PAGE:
“HBC woke up one day and had all this stake in your region,” Reid said. “And so they started really focusing on this because … the region had some of the best furs, [and] around where they built Fort Vancouver [in 1825] had some of the best agricultural land.”

“They quickly realized that they could diversify beyond furs, and actually start growing crops and selling them,” Reid added.

It was during this era, from 1818 to 1846, that Americans and British jointly occupied the Oregon Country by treaty. HBC, under the leadership in the west of Governor George Simpson, and in roughly what’s now Oregon and Washington by Chief Factor John McLoughlin, diversified into agriculture as well as shipping along the West Coast and as far as Hawaii. HBC also established numerous other forts and outposts around the Northwest.

Meanwhile, more Americans were arriving and settling in the Willamette Valley, as well as north of the Columbia River. Both British and American interests viewed the settlements and activities of their respective countrymen (and it was mostly men) as key to securing ultimate legal possession of as much of the Oregon Country as possible.

David Nicandri said that the 1840s were the beginning of the end for the Hudson’s Bay Company in what is now Washington state.

“Charles Wilkes was out here in the 1840s, the same time as the pioneers are coming overland, on his epic round-the-world voyage,” Nicandri said, referring to the United States Exploring Expedition, which was led by US Navy Lieutenant Charles Wilkes and spent months charting Puget Sound and the Columbia River in 1841.

“Among his great findings was the high quality of the harbors in Puget Sound, and that’s what focused American statecraft on the idea of settling the border of the Oregon Country on the 49th parallel,” Nicandri said. “At that point, [HBC Governor George] Simpson saw the writing on the wall … and the company moved north of the 49th to Victoria.”

The British and Americans settled on the 49th parallel as the border between the United States and what’s now Canada via treaty in 1846. Though headquarters had moved to Victoria in 1849, representatives of the Hudson’s Bay Company remained at Fort Vancouver, though in much diminished size and scope, until 1860.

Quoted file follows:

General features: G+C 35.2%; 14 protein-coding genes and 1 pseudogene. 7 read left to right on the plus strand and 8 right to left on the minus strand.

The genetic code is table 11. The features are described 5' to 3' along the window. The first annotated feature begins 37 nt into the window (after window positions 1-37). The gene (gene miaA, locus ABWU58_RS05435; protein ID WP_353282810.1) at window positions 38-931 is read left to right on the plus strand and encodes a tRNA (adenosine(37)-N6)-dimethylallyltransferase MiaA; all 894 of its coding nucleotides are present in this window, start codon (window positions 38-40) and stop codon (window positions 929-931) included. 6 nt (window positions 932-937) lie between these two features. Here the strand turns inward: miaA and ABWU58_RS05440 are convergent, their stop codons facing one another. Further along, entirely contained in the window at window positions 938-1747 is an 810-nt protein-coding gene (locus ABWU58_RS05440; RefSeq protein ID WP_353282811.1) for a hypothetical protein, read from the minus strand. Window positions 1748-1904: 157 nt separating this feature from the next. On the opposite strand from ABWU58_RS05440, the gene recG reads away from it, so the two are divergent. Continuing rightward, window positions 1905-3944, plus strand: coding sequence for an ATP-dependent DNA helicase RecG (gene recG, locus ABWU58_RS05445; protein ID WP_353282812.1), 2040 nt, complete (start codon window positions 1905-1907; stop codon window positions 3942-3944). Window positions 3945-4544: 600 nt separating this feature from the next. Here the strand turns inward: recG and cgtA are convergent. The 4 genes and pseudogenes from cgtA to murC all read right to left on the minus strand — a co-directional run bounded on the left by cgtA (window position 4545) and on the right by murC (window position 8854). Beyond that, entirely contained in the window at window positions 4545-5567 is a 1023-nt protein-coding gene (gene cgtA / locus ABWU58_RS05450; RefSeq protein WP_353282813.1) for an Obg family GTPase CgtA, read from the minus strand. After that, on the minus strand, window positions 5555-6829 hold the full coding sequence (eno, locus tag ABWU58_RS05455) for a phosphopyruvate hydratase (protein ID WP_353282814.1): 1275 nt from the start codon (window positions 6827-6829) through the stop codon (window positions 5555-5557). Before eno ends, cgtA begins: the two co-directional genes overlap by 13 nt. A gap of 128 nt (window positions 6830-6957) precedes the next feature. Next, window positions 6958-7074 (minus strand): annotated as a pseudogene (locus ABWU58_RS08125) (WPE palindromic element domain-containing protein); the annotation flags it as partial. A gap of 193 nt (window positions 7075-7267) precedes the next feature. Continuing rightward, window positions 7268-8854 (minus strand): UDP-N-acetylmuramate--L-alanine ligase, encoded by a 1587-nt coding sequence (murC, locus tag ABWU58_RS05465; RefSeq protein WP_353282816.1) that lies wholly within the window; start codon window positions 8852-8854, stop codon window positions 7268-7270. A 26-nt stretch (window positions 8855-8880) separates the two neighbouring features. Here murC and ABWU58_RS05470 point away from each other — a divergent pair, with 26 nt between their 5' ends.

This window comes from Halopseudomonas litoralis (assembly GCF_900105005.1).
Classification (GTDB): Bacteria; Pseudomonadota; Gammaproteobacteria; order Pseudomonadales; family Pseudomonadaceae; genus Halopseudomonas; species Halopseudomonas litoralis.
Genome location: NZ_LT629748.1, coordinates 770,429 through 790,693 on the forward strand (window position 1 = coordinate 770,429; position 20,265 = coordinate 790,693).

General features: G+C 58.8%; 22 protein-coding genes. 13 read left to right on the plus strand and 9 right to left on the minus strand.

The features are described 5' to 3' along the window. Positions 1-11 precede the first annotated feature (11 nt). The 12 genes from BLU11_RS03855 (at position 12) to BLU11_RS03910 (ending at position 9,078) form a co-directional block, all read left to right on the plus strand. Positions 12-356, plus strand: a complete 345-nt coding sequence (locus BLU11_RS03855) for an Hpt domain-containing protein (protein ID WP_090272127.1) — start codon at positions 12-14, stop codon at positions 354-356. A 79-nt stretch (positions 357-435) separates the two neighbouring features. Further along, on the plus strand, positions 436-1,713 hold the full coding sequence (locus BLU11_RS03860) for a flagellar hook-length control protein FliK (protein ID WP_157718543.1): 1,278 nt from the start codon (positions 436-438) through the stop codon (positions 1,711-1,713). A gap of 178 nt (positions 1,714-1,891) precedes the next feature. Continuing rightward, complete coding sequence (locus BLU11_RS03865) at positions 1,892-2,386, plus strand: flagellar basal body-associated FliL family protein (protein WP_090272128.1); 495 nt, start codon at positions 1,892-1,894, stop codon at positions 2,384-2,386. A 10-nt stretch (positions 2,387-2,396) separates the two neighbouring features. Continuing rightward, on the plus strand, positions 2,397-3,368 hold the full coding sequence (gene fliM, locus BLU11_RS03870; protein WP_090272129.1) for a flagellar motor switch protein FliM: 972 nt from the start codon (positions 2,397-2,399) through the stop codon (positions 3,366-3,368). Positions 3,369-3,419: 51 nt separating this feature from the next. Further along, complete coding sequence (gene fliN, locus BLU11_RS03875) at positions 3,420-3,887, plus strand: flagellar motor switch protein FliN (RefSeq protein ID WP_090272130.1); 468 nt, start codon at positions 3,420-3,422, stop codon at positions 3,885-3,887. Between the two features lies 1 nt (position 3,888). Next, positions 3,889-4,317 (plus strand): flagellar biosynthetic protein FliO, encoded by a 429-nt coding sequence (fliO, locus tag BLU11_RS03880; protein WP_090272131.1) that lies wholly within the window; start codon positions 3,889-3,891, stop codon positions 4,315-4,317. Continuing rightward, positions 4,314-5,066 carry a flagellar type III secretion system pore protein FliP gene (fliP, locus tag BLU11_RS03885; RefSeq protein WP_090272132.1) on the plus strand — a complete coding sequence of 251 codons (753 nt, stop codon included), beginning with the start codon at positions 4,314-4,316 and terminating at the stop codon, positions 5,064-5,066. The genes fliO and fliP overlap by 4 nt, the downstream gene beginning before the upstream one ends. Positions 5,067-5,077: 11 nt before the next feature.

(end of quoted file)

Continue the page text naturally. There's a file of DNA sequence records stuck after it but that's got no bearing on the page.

One of the key figures in those glory years for HBC at Fort Vancouver was Chief Factor John McLoughlin. He was tall and had shoulder-length white hair, known as the “White-Headed Eagle.” In contemporary accounts, McLoughlin comes across as stately and magnanimous, and also generous to everybody, including American settlers – whose very presence north of the Columbia River was something of a threat to HBC and to British designs on what’s now Washington.

American history books from the 19th century and early 20th century paint McLoughlin as an unlikely hero to American settlers, and he is often called the “Father of Oregon.” By the time the Hudson’s Bay Company had moved its headquarters from Fort Vancouver to Victoria on Vancouver Island, McLoughlin had already parted ways and settled in Oregon City.

Perhaps not surprisingly, Mark Reid said that McLoughlin has a different reputation in Canada than he does in the United States.

“John McLoughlin is a more notorious figure, I think, in HBC than he is someone that is celebrated,” Reid said. “Because he helped open the floodgates by being friendly and making all kinds of friends with the Americans and offering them credit and helping them get established, he actually hastened the end for the HBC in that region.”

“He’s sort of the uncle in the family that no one wants to talk about,” Reid added.

Hearing Reid describe the scope and scale of the Hudson’s Bay Company in its glory years of political and economic power, it begins to feel like there could be some parallels between HBC and how Seattle-based Amazon and its ambitions are sometimes viewed.

“I don’t know,” said Reid, clearly skeptical of the premise. “Here’s the thing: Nobody will be the HBC, right? You can be a retail icon. You can be the biggest selling company, you can be the biggest whatever, but no way will Amazon ever reach the level of impact that HBC had on the growth and development of an entire swath of North America, stretching all the way from the Arctic Circle down to California.”

OK, point taken. If Jeff Bezos has plans to make Amazon as powerful as the Hudson’s Bay Company once was over as large a piece of real estate, he may have to start laying the groundwork to take his business to another planet.

You can hear Feliks every Wednesday and Friday morning on Seattle’s Morning News and read more from him here. If you have a story idea, please email Feliks here.

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Even Amazon wasn’t as powerful as the Hudson’s Bay Company